Mr Papillon.] In the last Parliament we found but four dead, of all that were sent into Flanders, in the Muster-master's rolls, and to the common soldiers there was no more due, than to their landlords.

Sir John Talbot.] As to the men taken in since the Act, &c. I thought that to be a great fault. To put in new recruits, I thought that not reasonable. The Act said, "they were to be disbanded by the first of July," and instead of that, ordered August—And till the latter end of September my men lay by the water-side to be transported for Flanders, and should I not keep my troops full, I could not have answered for part of a troop; not with design to cheat—Would you have the man lose it, or the Officer pay it?—It is impossible to have an Army without some complaint, especially when there is no martial Law. (At which many laughed.)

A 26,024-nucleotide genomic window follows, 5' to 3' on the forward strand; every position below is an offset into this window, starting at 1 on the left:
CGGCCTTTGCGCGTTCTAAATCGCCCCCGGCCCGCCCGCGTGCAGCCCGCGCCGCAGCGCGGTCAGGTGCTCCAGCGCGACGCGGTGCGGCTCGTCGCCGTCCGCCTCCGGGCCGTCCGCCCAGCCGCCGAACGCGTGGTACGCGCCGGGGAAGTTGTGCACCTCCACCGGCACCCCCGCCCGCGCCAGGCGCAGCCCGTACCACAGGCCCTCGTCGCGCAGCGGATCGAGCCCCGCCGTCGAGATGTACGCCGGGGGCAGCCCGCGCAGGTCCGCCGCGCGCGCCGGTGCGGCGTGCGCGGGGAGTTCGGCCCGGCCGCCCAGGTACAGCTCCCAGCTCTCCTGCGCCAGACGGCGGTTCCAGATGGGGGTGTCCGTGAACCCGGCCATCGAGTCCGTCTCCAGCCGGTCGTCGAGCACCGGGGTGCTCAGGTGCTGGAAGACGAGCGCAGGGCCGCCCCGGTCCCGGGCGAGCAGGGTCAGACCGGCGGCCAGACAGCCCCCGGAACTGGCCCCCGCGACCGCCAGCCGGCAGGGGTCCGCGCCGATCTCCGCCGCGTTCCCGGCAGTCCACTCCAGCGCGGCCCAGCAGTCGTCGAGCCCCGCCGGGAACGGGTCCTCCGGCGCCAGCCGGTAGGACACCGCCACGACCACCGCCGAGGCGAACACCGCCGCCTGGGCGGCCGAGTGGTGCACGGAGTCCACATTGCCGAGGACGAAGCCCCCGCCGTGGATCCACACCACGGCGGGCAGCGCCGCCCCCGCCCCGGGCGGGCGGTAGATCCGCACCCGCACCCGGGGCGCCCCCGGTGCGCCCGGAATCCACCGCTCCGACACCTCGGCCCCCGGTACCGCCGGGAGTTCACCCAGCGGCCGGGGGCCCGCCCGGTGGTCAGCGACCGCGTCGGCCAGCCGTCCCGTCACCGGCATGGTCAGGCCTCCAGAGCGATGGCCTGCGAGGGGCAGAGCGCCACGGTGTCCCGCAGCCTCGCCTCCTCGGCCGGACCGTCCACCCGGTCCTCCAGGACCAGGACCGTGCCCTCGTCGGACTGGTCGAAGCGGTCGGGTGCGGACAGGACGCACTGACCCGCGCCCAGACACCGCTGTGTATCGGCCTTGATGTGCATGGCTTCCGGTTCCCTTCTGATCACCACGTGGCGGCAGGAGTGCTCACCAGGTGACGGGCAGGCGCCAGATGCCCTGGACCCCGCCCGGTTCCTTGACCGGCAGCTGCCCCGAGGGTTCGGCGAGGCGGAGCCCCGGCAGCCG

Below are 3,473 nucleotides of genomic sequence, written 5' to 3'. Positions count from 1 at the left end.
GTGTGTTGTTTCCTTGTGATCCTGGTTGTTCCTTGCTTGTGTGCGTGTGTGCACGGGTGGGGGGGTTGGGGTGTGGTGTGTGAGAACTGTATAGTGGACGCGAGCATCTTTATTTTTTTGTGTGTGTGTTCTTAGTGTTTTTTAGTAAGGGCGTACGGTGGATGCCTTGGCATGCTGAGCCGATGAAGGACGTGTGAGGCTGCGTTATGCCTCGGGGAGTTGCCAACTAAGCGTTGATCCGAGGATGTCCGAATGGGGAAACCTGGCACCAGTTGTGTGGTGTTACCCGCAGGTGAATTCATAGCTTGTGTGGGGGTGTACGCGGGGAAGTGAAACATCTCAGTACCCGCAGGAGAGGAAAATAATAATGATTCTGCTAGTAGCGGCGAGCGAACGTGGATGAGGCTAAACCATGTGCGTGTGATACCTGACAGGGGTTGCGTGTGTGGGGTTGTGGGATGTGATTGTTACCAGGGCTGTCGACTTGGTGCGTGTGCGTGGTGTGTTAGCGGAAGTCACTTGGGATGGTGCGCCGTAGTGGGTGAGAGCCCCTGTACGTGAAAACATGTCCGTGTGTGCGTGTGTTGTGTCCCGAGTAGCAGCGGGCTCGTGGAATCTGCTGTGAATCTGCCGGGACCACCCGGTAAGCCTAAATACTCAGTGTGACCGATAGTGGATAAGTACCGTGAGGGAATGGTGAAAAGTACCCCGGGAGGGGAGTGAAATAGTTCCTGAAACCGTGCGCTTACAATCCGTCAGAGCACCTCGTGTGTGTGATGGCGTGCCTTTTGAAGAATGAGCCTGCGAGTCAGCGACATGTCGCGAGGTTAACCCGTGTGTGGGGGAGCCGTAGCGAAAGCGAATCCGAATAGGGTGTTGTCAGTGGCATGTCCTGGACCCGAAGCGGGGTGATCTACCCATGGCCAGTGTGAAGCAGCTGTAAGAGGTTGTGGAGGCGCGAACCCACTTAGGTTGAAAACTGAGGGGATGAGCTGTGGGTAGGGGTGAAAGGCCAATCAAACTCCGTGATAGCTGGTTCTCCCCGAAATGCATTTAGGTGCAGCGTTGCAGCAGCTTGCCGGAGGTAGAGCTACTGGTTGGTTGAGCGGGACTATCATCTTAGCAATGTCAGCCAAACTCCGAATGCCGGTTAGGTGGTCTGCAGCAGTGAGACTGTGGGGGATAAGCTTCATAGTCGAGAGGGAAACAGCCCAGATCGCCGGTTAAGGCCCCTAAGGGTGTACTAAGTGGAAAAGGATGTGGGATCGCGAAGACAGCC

Sir William Coventry.] I think you are about a good work in disbanding this Army, a thing long wished for, and has been long obtaining. When the Nation had no use of this Army, nor saw any, every man was for disbanding and paying them off. I think the Law has been broken by keeping them up, but I would not give an alarm to those who have arms in their hands. Be rid of them first. Here is a Law broken indeed, but not by the soldiers, nor the Officers; they act according to directions given them by the King, and there are Laws for hanging those who desert their Colours. I know not how they could get away, and seeing they had no directions, I think neither the soldiers nor the Officers to blame. Many have been utterly undone by them, and both Officers and soldiers bewail it. Now before you consider of the uttermost of what the pay will come to, the sense of the last Parliament was, that they should be paid in their quarters; but that they be discharged in the first place—And that was a prudent way. The soldiers could not help their being together; the blame must be in some other place; therefore I move as before.